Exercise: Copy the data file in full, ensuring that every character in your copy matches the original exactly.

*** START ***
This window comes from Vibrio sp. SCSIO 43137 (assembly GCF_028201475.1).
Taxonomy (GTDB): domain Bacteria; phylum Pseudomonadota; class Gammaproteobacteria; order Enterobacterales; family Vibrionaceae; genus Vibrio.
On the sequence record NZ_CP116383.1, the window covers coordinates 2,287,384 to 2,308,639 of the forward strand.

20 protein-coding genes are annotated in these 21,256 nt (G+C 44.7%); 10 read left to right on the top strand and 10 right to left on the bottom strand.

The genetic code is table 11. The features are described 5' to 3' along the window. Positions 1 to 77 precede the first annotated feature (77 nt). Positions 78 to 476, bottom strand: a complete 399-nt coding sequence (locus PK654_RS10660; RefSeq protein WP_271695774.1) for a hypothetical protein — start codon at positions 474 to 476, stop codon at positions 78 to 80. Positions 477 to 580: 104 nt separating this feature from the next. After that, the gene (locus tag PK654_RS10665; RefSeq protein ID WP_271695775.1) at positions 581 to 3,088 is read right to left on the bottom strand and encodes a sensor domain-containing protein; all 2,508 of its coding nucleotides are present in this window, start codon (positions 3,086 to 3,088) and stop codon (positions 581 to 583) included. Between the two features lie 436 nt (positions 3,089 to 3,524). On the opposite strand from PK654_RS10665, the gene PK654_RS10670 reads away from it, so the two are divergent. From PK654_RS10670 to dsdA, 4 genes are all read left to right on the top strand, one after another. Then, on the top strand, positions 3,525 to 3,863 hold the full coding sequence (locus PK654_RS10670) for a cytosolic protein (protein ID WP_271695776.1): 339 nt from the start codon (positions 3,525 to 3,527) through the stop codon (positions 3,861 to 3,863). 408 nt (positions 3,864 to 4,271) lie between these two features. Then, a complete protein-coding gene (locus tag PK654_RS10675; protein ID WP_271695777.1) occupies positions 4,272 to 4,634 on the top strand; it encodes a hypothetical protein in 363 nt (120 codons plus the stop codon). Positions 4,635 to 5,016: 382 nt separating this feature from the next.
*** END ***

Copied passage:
This window comes from Vibrio sp. SCSIO 43137 (assembly GCF_028201475.1).
Taxonomy (GTDB): domain Bacteria; phylum Pseudomonadota; class Gammaproteobacteria; order Enterobacterales; family Vibrionaceae; genus Vibrio.
On the sequence record NZ_CP116383.1, the window covers coordinates 2,287,384 to 2,308,639 of the forward strand.

20 protein-coding genes are annotated in these 21,256 nt (G+C 44.7%); 10 read left to right on the top strand and 10 right to left on the bottom strand.

The genetic code is table 11. The features are described 5' to 3' along the window. Positions 1 to 77 precede the first annotated feature (77 nt). Positions 78 to 476, bottom strand: a complete 399-nt coding sequence (locus PK654_RS10660; RefSeq protein WP_271695774.1) for a hypothetical protein — start codon at positions 474 to 476, stop codon at positions 78 to 80. Positions 477 to 580: 104 nt separating this feature from the next. After that, the gene (locus tag PK654_RS10665; RefSeq protein ID WP_271695775.1) at positions 581 to 3,088 is read right to left on the bottom strand and encodes a sensor domain-containing protein; all 2,508 of its coding nucleotides are present in this window, start codon (positions 3,086 to 3,088) and stop codon (positions 581 to 583) included. Between the two features lie 436 nt (positions 3,089 to 3,524). On the opposite strand from PK654_RS10665, the gene PK654_RS10670 reads away from it, so the two are divergent. From PK654_RS10670 to dsdA, 4 genes are all read left to right on the top strand, one after another. Then, on the top strand, positions 3,525 to 3,863 hold the full coding sequence (locus PK654_RS10670) for a cytosolic protein (protein ID WP_271695776.1): 339 nt from the start codon (positions 3,525 to 3,527) through the stop codon (positions 3,861 to 3,863). 408 nt (positions 3,864 to 4,271) lie between these two features. Then, a complete protein-coding gene (locus tag PK654_RS10675; protein ID WP_271695777.1) occupies positions 4,272 to 4,634 on the top strand; it encodes a hypothetical protein in 363 nt (120 codons plus the stop codon). Positions 4,635 to 5,016: 382 nt separating this feature from the next.